My main issue with this book was that consistently the author bemoans any expenditure on accommodation yet has the luxury of being able to take 3 months off work (to which we later find out that he is still writing a paid column for a newspaper whilst doing JoGLE) and prior to moving back to England, paints living a life of luxury in Vietnam.
To me it came across as someone who is comfortable trying to pretend that money is an issue and that pissed me off for the entire book, so much so that when
It's not so much about where he walked. In fact, Hayden makes the point that his version of nature-loving (backed up by C. S. Lewis) is not about the details but the experience as a whole. I'm more in the details camp as nature lovers go, and the surroundings felt out of focus. But that's not an entirely fair evaluation of a book that was largely an interesting interior journey. Hayden's point of arrival is a thought-provoking and peaceable appreciation of the state of just being.
Jan 02, 2019 rated it liked it
While I wasn't crazy about the philosophical musings on walking, I did learn one thing - even w/ my hiking obsession, i will NOT attempt the British "End to End." Too many highways. And "midges!" (Which I believe are a certain tiny/nasty mosquito). Nevertheless this author's 1200 mile trek was impressive. (And if I'm lucky I will walk "The Heart of England Way," and possibly "The Cotswold Way.")
Apr 11, 2018 rated it it was ok
I wanted to love this book. But it's a lot of "I walked in some places I don't really remember. And at the end of the day we pitched a tent. Or splurged on a BnB. Or stayed at a youth hostile. Sometimes I thought about things, but not for very long. There was a nice view now and again." If you are looking for the magic captured by other writers like Robert McFarlane, this isn't it.
A Hudak
Dec 14, 2018 rated it really liked it
This is not a typical hiking memoir, but rather a philosophical musing prompted by the author's experiences as he walks from John O'Groats to Lands End. I have done a little hiking in England and more in the United States so I appreciated his descriptions and feelings about the effect walking in nature can have.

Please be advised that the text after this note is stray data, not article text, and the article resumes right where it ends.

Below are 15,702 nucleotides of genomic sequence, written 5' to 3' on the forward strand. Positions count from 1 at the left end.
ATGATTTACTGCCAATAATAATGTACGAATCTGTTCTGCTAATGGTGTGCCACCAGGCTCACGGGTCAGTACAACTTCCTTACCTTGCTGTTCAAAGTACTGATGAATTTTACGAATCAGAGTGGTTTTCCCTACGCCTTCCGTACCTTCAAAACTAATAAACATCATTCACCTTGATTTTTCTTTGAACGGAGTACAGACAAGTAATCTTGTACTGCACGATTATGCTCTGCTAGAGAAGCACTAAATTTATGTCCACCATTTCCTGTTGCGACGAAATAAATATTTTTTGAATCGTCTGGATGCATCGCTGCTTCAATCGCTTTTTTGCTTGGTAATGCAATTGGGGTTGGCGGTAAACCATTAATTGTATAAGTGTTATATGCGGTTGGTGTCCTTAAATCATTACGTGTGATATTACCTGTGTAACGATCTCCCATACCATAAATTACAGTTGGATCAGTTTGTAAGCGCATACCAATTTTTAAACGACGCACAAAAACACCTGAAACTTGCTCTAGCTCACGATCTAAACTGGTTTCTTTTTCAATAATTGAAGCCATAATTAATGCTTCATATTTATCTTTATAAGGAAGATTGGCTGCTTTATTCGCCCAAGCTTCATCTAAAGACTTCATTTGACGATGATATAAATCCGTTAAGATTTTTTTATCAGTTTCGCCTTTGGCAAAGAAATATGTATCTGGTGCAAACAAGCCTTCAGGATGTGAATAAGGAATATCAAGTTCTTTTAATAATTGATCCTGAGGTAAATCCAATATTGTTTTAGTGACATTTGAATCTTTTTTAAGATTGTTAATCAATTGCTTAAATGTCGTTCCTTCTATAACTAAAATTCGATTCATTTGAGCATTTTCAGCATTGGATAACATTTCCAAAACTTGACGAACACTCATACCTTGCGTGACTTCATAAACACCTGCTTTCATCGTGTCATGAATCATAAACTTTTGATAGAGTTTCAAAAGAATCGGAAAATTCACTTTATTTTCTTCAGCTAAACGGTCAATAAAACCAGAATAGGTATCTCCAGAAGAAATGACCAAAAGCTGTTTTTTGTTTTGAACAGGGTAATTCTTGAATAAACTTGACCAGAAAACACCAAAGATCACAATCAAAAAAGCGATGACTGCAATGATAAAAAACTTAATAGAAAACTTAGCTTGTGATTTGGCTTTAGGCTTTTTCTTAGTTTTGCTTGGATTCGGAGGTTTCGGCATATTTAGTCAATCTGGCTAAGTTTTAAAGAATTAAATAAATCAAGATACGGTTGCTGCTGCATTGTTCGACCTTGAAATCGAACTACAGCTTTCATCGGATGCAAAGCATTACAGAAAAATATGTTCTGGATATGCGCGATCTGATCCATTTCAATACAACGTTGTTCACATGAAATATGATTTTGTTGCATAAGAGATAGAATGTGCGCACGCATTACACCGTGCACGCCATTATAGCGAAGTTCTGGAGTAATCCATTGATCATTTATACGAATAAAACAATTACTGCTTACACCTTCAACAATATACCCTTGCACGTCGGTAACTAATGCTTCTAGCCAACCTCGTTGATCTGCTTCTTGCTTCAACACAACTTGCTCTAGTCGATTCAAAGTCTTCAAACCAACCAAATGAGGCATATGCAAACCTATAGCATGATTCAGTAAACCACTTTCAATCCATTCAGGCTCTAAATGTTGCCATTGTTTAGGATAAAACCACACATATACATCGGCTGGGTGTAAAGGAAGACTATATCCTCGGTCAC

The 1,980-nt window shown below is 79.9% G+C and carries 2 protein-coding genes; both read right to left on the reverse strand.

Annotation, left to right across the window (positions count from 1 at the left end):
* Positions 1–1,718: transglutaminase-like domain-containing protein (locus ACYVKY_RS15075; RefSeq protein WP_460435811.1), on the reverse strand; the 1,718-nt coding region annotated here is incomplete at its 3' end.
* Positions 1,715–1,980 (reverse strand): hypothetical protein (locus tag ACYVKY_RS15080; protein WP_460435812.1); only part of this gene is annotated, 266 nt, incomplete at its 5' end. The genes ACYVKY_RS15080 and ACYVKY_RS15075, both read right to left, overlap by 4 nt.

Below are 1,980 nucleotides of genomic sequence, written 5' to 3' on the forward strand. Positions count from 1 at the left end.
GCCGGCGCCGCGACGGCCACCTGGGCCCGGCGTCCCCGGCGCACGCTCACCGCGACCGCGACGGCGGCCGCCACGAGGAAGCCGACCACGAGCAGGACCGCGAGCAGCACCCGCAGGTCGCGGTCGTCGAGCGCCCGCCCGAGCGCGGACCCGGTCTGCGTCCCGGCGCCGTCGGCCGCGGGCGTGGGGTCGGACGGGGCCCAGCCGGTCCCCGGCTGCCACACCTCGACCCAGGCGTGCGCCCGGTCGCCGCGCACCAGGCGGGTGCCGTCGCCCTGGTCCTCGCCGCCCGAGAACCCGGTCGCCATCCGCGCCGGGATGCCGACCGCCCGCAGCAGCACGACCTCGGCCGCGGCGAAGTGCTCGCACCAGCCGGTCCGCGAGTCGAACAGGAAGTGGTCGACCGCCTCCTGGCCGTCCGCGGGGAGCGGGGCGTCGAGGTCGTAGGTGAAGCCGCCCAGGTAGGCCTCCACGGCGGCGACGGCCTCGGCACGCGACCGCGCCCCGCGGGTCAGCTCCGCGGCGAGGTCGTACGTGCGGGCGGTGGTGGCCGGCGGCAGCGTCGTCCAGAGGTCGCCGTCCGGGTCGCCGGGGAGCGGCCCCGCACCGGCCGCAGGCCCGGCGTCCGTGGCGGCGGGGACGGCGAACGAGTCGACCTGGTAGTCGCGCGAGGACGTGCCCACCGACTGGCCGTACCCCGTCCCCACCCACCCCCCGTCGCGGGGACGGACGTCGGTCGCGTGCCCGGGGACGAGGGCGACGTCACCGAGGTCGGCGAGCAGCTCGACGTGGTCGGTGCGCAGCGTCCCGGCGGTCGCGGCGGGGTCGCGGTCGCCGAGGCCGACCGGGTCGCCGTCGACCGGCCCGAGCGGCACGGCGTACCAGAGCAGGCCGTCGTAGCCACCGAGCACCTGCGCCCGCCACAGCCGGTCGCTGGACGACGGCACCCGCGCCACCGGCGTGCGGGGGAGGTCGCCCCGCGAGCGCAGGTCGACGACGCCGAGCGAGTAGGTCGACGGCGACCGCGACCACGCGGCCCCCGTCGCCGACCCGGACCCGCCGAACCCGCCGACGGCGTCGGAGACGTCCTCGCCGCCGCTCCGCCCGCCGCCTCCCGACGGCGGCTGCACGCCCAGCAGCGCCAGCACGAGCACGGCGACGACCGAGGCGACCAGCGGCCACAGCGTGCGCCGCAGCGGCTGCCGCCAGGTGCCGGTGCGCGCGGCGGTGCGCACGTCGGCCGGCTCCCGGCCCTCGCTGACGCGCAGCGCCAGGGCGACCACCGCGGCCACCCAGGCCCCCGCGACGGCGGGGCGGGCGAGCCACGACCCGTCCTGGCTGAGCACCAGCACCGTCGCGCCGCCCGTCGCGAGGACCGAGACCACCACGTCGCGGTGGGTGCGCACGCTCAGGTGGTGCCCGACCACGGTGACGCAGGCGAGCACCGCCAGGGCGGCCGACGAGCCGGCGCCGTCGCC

Sep 12, 2018 rated it it was ok
A bit disappointing- author drops in some interesting thoughts but never really follows them through. He admits that he never intended to write a book about his journey, so has forgotten lots of details. Impressive achievement, though, to walk the whole length of the country!
Aug 23, 2017 rated it it was amazing
A little gem of a book and I now want to embark on a mammoth walk. A short but rewarding little book.
Mar 31, 2019 rated it it was amazing
This is lovely. It’s like somebody’s dad telling you about his holiday.
Zoe Clark
Feb 20, 2019 rated it liked it
Very enjoyable and easy to read book. Somehow says not a lot but also some quite poignant and meaningful things. Overall definitely worth a read.
Beth Withers
Aug 06, 2016 rated it liked it
This review is of an advance uncorrected proof. I was given this book through LibraryThing's Early Reviewer program in exchange for an honest review.
I found myself disappointed in this book, overall. It is an account of a 3-month walking journey in Britain, extending from the northern portion down to Lands End. I felt like I was peeking into someone's travel diary with a few philosophical thoughts and quotations thrown in. I was hoping for more descriptions of the British countryside, the villa
Nov 20, 2016 rated it really liked it
Shelves: 2016
Being from America, it made this book a tad bit more challenging to follow. I am not familiar with any of the cities he referred to in the book, not familiar with the trail they walked, and there were numerous words and sayings that were new to me. However, I really enjoyed the book. I loved how he weaved the philosophy throughout, and how he gave a great testament of the beneficial aspects of spending time in nature and in hiking. I also enjoyed hearing about the little bed and breakfasts that ...more
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If you look at the ratings I give, here on Goodreads, you might think that I'm very easy to please, since many of them are five-star. But that's because I tend mostly to rate books I love and admire, rather than just anything that comes my way.
I love classic literature, particularly classic British literature, especially Jane Austen, Charles Dickens and Anthony Trollope.
As a writer, I'm influenced